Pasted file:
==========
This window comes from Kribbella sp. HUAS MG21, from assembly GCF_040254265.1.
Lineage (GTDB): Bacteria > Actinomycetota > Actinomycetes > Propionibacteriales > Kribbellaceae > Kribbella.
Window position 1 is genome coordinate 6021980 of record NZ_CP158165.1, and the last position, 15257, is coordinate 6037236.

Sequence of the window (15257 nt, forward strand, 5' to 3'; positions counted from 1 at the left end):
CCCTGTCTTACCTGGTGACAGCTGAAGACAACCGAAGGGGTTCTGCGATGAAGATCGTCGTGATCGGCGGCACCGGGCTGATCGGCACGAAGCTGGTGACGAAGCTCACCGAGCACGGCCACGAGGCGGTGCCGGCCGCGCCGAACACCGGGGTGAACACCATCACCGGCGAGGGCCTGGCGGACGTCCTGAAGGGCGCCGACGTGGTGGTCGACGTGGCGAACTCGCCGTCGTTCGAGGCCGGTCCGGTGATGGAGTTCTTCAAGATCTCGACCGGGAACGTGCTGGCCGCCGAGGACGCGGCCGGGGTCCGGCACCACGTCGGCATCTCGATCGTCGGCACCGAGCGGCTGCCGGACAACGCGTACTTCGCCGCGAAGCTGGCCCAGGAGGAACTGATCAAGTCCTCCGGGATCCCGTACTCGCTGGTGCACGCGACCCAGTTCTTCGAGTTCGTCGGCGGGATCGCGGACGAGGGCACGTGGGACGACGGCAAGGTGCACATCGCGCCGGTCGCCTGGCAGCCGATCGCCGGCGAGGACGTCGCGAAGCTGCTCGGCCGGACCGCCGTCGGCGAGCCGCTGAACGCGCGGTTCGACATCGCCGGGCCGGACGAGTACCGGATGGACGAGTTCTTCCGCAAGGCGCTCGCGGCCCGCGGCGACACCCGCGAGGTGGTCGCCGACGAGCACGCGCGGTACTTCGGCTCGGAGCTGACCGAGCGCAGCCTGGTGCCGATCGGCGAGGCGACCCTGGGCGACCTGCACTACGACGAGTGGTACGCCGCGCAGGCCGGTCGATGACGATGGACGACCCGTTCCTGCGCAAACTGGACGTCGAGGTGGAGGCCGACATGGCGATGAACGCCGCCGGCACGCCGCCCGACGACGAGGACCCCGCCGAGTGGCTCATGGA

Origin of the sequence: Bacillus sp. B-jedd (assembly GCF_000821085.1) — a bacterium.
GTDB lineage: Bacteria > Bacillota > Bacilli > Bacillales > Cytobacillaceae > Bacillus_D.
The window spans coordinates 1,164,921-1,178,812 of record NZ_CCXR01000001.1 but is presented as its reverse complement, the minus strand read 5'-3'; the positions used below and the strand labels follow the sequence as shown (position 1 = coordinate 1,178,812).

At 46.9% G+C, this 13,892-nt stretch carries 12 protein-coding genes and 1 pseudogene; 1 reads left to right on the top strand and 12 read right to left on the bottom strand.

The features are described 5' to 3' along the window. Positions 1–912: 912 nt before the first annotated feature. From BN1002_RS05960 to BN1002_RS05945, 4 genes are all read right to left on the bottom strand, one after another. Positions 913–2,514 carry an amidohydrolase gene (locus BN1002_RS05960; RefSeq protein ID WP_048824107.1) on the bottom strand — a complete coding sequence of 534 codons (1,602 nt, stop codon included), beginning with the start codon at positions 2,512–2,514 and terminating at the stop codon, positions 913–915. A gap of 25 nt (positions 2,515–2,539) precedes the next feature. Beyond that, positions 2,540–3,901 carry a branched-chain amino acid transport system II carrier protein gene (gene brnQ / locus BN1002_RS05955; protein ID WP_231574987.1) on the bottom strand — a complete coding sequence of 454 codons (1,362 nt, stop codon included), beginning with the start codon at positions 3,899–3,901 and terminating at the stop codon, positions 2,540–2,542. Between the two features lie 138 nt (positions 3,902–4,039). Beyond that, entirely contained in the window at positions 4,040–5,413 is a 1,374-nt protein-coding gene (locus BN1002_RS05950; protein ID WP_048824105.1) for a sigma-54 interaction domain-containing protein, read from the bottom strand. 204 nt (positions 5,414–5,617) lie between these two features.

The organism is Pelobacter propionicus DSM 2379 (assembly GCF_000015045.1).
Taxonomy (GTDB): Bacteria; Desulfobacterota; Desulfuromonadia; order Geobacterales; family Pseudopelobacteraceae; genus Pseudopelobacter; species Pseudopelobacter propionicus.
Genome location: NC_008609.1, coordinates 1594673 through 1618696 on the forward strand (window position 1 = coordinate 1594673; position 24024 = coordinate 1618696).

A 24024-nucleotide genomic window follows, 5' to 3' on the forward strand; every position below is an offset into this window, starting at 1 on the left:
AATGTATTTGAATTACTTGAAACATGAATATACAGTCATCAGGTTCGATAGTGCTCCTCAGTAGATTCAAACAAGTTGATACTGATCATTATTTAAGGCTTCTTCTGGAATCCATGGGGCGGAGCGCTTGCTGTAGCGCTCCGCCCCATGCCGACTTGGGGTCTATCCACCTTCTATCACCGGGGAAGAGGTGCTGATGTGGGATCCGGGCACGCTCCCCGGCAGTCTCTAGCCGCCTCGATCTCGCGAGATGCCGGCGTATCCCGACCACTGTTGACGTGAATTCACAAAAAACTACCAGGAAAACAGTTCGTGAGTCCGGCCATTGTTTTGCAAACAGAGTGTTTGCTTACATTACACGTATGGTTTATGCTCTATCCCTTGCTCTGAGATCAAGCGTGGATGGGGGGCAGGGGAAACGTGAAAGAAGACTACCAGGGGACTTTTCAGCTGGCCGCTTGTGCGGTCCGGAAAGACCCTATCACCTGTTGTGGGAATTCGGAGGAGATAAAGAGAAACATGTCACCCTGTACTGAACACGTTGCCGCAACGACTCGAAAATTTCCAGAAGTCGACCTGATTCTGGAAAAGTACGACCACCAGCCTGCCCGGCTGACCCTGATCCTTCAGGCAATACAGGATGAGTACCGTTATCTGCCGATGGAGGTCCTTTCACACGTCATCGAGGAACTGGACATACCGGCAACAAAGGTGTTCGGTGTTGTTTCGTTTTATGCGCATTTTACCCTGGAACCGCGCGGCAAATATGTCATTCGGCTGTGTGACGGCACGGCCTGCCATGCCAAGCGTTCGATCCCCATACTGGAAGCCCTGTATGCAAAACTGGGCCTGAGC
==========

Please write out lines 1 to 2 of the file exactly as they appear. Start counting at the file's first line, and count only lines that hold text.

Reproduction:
This window comes from Kribbella sp. HUAS MG21, from assembly GCF_040254265.1.
Lineage (GTDB): Bacteria > Actinomycetota > Actinomycetes > Propionibacteriales > Kribbellaceae > Kribbella.